“Habit,” A Nutrition Start-Up Based on DNA

Tracey Lien reported yesterday at the Los Angeles Times Online that, “When Liesl Bettencourt of Pleasanton, Calif., turned 50 recently, she decided it was time to get into shape. She signed up with Habit, an Oakland start-up that offers personalized nutrition recommendations, coaching and meals. And as soon as Habit sent her an initiation kit, she got nervous.

“The prospect of cutting out bread and cheese from her diet was hard enough, Bettencourt thought. Now she was being asked to use a lancet — a tiny needle that Habit sent her — to draw her own blood.”

The article noted that, “By requiring new users to submit three blood samples and a DNA swab, Habit has a higher barrier to entry than most companies in the nutrition and diet business. Starting a program requires more than ordering a week’s worth of meal-replacing drinks (a la Soylent), adding grass-fed cow’s butter to coffee (Bulletproof), or learning to grade different types of food using a proprietary rubric (Weight Watchers). In a sea of lifestyle and nutrition companies selling dieting life hacks, Habit is trying to set itself apart by emphasizing the ‘personal’ in personalized nutrition.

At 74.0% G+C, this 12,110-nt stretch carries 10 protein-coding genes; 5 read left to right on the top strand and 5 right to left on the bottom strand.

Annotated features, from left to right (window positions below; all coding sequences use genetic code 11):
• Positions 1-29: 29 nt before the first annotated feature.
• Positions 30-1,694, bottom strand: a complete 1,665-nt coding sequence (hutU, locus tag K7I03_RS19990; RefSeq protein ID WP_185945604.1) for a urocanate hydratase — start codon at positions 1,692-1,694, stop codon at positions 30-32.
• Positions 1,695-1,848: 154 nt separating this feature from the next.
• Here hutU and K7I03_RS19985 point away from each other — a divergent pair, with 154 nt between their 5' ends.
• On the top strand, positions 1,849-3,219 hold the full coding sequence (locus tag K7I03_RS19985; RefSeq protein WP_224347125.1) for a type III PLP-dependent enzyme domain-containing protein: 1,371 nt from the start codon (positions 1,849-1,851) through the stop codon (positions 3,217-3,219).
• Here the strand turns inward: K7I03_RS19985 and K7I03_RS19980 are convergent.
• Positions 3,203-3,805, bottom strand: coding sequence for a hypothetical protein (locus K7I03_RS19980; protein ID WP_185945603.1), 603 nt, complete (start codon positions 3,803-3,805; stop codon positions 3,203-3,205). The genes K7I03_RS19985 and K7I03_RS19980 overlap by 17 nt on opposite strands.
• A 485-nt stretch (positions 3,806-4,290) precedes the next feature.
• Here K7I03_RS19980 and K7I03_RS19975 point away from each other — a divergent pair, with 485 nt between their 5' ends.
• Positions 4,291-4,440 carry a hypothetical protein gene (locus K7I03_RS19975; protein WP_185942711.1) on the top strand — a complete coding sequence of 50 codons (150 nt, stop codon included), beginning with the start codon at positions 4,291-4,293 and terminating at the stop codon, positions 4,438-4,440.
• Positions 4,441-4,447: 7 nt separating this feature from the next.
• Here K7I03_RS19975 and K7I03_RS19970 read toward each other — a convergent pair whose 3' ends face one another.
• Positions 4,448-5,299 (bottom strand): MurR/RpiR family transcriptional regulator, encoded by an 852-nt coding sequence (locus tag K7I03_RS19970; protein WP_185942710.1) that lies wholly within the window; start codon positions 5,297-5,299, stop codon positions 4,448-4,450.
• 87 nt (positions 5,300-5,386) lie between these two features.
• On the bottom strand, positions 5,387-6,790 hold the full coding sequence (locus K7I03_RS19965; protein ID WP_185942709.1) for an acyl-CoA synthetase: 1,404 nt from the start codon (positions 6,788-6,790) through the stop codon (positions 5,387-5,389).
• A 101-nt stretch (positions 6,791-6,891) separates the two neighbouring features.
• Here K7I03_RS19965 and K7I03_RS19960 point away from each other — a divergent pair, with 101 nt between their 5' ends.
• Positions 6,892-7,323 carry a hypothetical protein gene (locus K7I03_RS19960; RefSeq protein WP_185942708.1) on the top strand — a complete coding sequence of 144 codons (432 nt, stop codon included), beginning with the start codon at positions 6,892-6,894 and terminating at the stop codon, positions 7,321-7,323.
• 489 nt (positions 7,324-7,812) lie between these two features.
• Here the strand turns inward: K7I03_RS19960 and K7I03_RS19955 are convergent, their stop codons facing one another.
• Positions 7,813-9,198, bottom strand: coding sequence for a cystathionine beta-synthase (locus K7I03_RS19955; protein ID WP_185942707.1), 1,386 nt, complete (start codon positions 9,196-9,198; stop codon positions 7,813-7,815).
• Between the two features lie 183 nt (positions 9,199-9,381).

“For $299 (the cost of the metabolism test kit and Habit’s recommendations), the company studies each customer’s DNA to learn about dietary and digestive predispositions and offers nutritional advice and coaching based on the customer’s genotype (their genetic makeup) and phenotype (environmental influences). Aegis Sciences Corp. in Nashville, a toxicology lab that also does anti-doping testing for the NFL and Major League Baseball, tests how customers’ bodies process sugar, fat and carbs.”

Yesterday’s LA Times article stated that, “The company has so far attracted $32 million in funding from Campbell Soup Co., its sole financier, which also bought Plum Organics from Grimmer in 2013;” and added that, “With its $299 price tag, Habit’s personalized nutrition recommendations are aimed at a subset of affluent, diet-conscious customers. But with the U.S. weight-loss market valued at $66 billion in 2017, Morrison said Campbell is making a long-term bet on the start-up. Once customers shell out the initial fee, Habit can offer additional services: It plans to roll out prepared, customized meals across the country in the coming year, and will eventually sell meal plans, recipes and other products to help customers stay on track.”

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